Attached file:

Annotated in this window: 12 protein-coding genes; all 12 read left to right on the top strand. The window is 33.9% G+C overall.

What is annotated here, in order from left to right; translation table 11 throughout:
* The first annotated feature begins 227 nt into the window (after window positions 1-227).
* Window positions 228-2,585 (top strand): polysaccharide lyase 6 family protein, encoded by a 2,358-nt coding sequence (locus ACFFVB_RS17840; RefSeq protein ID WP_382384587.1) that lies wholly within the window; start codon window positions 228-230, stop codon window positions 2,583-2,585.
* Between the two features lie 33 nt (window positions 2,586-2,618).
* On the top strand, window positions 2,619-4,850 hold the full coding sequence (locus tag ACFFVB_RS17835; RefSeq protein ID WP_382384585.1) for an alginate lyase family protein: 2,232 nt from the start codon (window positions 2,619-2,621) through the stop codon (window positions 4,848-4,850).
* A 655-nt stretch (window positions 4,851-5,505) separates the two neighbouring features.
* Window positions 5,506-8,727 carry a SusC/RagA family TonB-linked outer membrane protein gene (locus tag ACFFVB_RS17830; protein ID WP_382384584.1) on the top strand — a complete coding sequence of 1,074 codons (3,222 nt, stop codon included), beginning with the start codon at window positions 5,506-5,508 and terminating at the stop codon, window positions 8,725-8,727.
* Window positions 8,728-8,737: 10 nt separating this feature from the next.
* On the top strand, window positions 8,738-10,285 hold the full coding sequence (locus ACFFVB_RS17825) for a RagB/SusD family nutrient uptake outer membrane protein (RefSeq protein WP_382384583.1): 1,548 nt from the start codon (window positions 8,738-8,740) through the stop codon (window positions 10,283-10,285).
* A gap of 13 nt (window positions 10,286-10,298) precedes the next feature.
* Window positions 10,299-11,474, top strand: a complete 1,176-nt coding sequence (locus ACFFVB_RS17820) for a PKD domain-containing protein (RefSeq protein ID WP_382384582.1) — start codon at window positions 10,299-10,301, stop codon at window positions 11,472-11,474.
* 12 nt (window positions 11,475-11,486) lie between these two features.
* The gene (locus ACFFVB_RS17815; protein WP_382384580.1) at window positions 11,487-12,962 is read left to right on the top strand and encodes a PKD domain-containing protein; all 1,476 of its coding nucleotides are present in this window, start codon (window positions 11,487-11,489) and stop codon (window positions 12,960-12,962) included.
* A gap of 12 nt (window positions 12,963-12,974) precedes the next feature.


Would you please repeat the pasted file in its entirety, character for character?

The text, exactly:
Annotated in this window: 12 protein-coding genes; all 12 read left to right on the top strand. The window is 33.9% G+C overall.

What is annotated here, in order from left to right; translation table 11 throughout:
* The first annotated feature begins 227 nt into the window (after window positions 1-227).
* Window positions 228-2,585 (top strand): polysaccharide lyase 6 family protein, encoded by a 2,358-nt coding sequence (locus ACFFVB_RS17840; RefSeq protein ID WP_382384587.1) that lies wholly within the window; start codon window positions 228-230, stop codon window positions 2,583-2,585.
* Between the two features lie 33 nt (window positions 2,586-2,618).
* On the top strand, window positions 2,619-4,850 hold the full coding sequence (locus tag ACFFVB_RS17835; RefSeq protein ID WP_382384585.1) for an alginate lyase family protein: 2,232 nt from the start codon (window positions 2,619-2,621) through the stop codon (window positions 4,848-4,850).
* A 655-nt stretch (window positions 4,851-5,505) separates the two neighbouring features.
* Window positions 5,506-8,727 carry a SusC/RagA family TonB-linked outer membrane protein gene (locus tag ACFFVB_RS17830; protein ID WP_382384584.1) on the top strand — a complete coding sequence of 1,074 codons (3,222 nt, stop codon included), beginning with the start codon at window positions 5,506-5,508 and terminating at the stop codon, window positions 8,725-8,727.
* Window positions 8,728-8,737: 10 nt separating this feature from the next.
* On the top strand, window positions 8,738-10,285 hold the full coding sequence (locus ACFFVB_RS17825) for a RagB/SusD family nutrient uptake outer membrane protein (RefSeq protein WP_382384583.1): 1,548 nt from the start codon (window positions 8,738-8,740) through the stop codon (window positions 10,283-10,285).
* A gap of 13 nt (window positions 10,286-10,298) precedes the next feature.
* Window positions 10,299-11,474, top strand: a complete 1,176-nt coding sequence (locus ACFFVB_RS17820) for a PKD domain-containing protein (RefSeq protein ID WP_382384582.1) — start codon at window positions 10,299-10,301, stop codon at window positions 11,472-11,474.
* 12 nt (window positions 11,475-11,486) lie between these two features.
* The gene (locus ACFFVB_RS17815; protein WP_382384580.1) at window positions 11,487-12,962 is read left to right on the top strand and encodes a PKD domain-containing protein; all 1,476 of its coding nucleotides are present in this window, start codon (window positions 11,487-11,489) and stop codon (window positions 12,960-12,962) included.
* A gap of 12 nt (window positions 12,963-12,974) precedes the next feature.